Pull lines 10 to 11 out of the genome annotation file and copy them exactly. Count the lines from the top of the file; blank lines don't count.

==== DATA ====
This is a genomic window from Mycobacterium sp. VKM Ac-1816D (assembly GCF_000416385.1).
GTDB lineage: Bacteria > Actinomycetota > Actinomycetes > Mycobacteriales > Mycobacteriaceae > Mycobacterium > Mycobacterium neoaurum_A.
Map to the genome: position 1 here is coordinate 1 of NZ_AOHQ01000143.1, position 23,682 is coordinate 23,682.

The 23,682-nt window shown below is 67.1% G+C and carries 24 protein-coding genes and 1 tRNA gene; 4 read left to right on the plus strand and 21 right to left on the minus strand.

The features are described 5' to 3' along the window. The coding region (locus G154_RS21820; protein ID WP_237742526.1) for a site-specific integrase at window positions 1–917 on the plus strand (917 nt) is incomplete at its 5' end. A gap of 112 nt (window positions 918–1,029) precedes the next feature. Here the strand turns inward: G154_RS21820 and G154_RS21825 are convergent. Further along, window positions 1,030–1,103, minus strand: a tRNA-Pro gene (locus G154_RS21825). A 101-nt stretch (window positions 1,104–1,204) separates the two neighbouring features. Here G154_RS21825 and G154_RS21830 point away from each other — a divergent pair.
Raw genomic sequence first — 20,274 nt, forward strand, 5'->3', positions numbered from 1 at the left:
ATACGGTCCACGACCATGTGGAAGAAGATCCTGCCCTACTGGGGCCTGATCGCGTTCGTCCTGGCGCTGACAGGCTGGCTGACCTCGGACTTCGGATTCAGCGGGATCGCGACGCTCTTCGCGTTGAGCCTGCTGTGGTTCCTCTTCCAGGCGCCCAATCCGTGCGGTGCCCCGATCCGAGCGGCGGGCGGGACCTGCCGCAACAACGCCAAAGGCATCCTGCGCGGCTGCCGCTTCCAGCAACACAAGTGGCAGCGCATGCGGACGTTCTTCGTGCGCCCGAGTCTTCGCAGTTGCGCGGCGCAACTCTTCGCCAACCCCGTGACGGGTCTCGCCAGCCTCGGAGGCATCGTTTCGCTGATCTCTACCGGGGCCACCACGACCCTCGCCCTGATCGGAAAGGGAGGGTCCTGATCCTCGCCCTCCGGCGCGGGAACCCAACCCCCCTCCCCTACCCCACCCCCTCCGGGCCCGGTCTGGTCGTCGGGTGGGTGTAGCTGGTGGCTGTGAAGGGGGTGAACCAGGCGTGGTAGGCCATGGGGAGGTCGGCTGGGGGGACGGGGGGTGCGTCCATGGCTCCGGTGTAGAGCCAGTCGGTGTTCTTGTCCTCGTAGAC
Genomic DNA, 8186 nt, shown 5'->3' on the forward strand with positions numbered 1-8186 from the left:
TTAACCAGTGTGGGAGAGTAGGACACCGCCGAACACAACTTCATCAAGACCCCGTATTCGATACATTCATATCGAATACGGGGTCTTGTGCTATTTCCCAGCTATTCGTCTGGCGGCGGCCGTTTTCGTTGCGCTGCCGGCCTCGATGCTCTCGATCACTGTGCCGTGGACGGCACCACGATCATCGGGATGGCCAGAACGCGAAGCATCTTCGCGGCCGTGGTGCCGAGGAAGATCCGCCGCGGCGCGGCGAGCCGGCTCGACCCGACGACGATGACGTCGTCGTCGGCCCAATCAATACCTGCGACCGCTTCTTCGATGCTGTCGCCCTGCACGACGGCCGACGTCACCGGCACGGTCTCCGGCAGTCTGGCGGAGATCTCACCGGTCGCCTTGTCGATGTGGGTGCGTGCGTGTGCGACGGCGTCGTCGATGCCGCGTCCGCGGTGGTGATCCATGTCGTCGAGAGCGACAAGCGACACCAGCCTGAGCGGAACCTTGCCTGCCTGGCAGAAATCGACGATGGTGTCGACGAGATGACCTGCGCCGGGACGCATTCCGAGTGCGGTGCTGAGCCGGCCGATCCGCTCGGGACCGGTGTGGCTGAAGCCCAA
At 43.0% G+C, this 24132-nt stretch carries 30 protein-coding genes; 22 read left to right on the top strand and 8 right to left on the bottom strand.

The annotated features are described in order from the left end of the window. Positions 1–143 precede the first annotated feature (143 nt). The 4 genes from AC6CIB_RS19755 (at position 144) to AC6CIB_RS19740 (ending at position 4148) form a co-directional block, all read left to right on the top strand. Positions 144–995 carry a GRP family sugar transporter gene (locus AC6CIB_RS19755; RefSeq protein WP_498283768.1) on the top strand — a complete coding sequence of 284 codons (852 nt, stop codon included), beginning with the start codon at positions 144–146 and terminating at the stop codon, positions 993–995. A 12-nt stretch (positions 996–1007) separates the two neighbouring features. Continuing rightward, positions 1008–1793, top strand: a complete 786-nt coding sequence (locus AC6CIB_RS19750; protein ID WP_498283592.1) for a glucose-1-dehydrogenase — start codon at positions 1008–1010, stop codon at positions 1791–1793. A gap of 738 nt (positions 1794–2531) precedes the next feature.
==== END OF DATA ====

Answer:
At 43.0% G+C, this 24132-nt stretch carries 30 protein-coding genes; 22 read left to right on the top strand and 8 right to left on the bottom strand.

The annotated features are described in order from the left end of the window. Positions 1–143 precede the first annotated feature (143 nt). The 4 genes from AC6CIB_RS19755 (at position 144) to AC6CIB_RS19740 (ending at position 4148) form a co-directional block, all read left to right on the top strand. Positions 144–995 carry a GRP family sugar transporter gene (locus AC6CIB_RS19755; RefSeq protein WP_498283768.1) on the top strand — a complete coding sequence of 284 codons (852 nt, stop codon included), beginning with the start codon at positions 144–146 and terminating at the stop codon, positions 993–995. A 12-nt stretch (positions 996–1007) separates the two neighbouring features. Continuing rightward, positions 1008–1793, top strand: a complete 786-nt coding sequence (locus AC6CIB_RS19750; protein ID WP_498283592.1) for a glucose-1-dehydrogenase — start codon at positions 1008–1010, stop codon at positions 1791–1793. A gap of 738 nt (positions 1794–2531) precedes the next feature.